What NYU Sports Hall of Fame Means

The Class of 2017 hall of fame inductees are Melinda Childs, Martin Jay Davis, Elena Drinka and Brad Thornton.

NYU Athletics has been home to many accomplished and hard-working athletes for many generations. Each year, dedicated team members set the bar even higher for athletic excellence in their respective sports. Those whose records have remained intact despite the passing of time earn themselves a spot in the NYU Athletics Hall of Fame. Recently, the department announced its 2017 inductees.

The group includes 2004 graduate and women’s track & field team member Melinda Childs, 2007 graduate and women’s volleyball team member Elena Drinka, 2008 men’s swimming and diving team member Brad Thornton and finally, 1959 graduate and men’s fencing team member Martin Jay Davis. Among those individuals, the 1997 women’s basketball team and the 1966 and 1967 men’s fencing teams will be inducted for their NCAA championship victories.

The Hall of Fame’s existence and its recent choice of inductees have meant a great deal to the NYU Athletics student-athlete community. Current student-athletes hold plenty of appreciation for the greats that came before them.

Senior captain for the women’s basketball team Kaitlyn Read commented on the team’s efforts to live up to the legacy that this year’s inductees demonstrated throughout their careers.

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“As an athlete, I can do nothing but respect and try to emulate the kind of athletes the Hall of Fame inductees represent,” Read said. “All athletes work hard, but the athletes in the Hall of Fame have gone above and beyond to be the best at their sports. I can only hope to one day be as good as they are in the sport that I play.”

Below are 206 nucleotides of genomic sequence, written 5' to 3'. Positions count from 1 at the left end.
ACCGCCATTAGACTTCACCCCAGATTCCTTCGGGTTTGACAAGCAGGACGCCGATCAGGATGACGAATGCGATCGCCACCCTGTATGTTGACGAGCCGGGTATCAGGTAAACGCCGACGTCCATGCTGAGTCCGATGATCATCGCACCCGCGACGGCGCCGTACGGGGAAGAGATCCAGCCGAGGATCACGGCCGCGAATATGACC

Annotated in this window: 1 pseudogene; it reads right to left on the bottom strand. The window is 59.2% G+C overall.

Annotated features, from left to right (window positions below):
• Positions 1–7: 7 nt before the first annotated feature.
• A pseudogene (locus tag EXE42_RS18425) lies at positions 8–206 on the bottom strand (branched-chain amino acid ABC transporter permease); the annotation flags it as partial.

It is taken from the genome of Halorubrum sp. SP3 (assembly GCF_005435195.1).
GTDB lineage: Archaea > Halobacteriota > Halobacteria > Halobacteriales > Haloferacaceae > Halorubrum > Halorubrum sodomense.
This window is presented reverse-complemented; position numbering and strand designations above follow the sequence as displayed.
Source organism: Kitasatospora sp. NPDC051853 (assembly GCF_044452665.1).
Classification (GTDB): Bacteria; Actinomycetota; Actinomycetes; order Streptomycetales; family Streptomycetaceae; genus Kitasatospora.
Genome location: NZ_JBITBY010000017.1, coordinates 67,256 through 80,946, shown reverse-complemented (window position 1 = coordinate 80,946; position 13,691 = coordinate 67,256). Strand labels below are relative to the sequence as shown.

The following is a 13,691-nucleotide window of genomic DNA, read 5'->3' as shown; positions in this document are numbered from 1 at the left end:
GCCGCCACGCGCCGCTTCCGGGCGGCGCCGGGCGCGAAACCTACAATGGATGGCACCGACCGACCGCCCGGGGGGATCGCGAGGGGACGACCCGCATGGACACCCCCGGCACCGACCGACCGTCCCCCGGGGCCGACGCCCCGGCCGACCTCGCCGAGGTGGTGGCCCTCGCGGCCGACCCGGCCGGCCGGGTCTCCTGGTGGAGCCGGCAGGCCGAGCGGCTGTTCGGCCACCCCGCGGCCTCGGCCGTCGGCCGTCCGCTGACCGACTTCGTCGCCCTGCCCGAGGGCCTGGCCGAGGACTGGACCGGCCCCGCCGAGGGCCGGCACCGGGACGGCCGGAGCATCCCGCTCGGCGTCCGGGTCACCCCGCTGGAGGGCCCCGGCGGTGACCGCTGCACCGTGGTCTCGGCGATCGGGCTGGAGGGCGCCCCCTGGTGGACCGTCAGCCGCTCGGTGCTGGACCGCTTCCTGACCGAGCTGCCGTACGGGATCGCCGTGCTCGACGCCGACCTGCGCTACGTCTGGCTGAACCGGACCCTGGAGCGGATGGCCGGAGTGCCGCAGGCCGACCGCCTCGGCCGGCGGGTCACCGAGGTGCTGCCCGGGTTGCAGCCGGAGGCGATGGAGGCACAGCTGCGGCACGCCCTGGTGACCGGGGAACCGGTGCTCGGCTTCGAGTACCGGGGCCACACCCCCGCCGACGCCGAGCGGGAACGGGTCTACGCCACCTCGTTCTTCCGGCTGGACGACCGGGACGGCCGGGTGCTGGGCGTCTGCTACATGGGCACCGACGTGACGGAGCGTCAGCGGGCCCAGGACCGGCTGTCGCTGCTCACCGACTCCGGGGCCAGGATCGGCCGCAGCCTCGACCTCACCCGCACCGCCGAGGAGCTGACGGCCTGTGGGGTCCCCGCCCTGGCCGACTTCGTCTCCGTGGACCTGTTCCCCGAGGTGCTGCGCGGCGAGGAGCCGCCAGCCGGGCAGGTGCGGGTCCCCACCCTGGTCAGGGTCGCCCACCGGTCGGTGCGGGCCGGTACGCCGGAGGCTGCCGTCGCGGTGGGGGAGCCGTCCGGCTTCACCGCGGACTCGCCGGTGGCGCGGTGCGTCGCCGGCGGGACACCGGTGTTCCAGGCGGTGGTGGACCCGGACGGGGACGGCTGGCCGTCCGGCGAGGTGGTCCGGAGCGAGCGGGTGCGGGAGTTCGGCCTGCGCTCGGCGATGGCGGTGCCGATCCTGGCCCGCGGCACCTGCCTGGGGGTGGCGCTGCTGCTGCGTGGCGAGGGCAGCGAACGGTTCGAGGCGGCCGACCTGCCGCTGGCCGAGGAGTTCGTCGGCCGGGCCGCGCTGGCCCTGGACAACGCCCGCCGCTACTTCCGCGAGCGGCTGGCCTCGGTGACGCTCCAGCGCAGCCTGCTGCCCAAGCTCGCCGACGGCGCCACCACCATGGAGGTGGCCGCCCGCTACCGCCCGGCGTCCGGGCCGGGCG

Read recently helped her team to a win over number one-ranked Rochester last Friday.

Freshman women’s softball player and Texas native Mary Tindall explained how her respect for the inducted athletes stems from the NYU student body’s overall lack of appreciation for the Athletic Department.

“It’s definitely a huge deal for me, because it’s a pretty widely known fact that nobody at NYU really cares about sports,” Tindall said.  “I’ve even had professors say ‘everyone knows that sports at NYU don’t matter.’ And everyone that I know in sports is always trying to get people to come to our games, but there’s still very little hype, especially coming from Texas, where high school and college sports are [a] religion. So to see athletes coming from NYU and having that much success really makes me happy and is just one more way to convince people that sports at NYU do, in fact, matter.”

Tindall and the rest of the women’s softball team will be starting the season on March 5 against Fairleigh
Dickinson University.

Freshman women’s basketball player Nikki Tucci echoed her captain’s sentiments. However, she highlighted the deep dedication that being a top-ranked university athlete requires.

“There is an incredible amount of sacrifice that an athlete gives to the school,” Tucci said. “To be recognized for excelling at your specific sport and reaching that highest level of achievement within the school is a remarkable honor.”

Tucci had her collegiate debut against Baruch College on Nov. 17.

Ultimately, it is an enormous honor to be chosen for this recognition among the hundreds of athletes that have competed at NYU throughout the years. The time and dedication the inducted individuals and teams have given to their sport means an incredible amount to the current student-athlete community. It motivates current athletes to strive for that same athletic excellence each day.

A version of this article appeared in the Monday, Feb. 6 print edition. Email Maddie Howard at [email protected]

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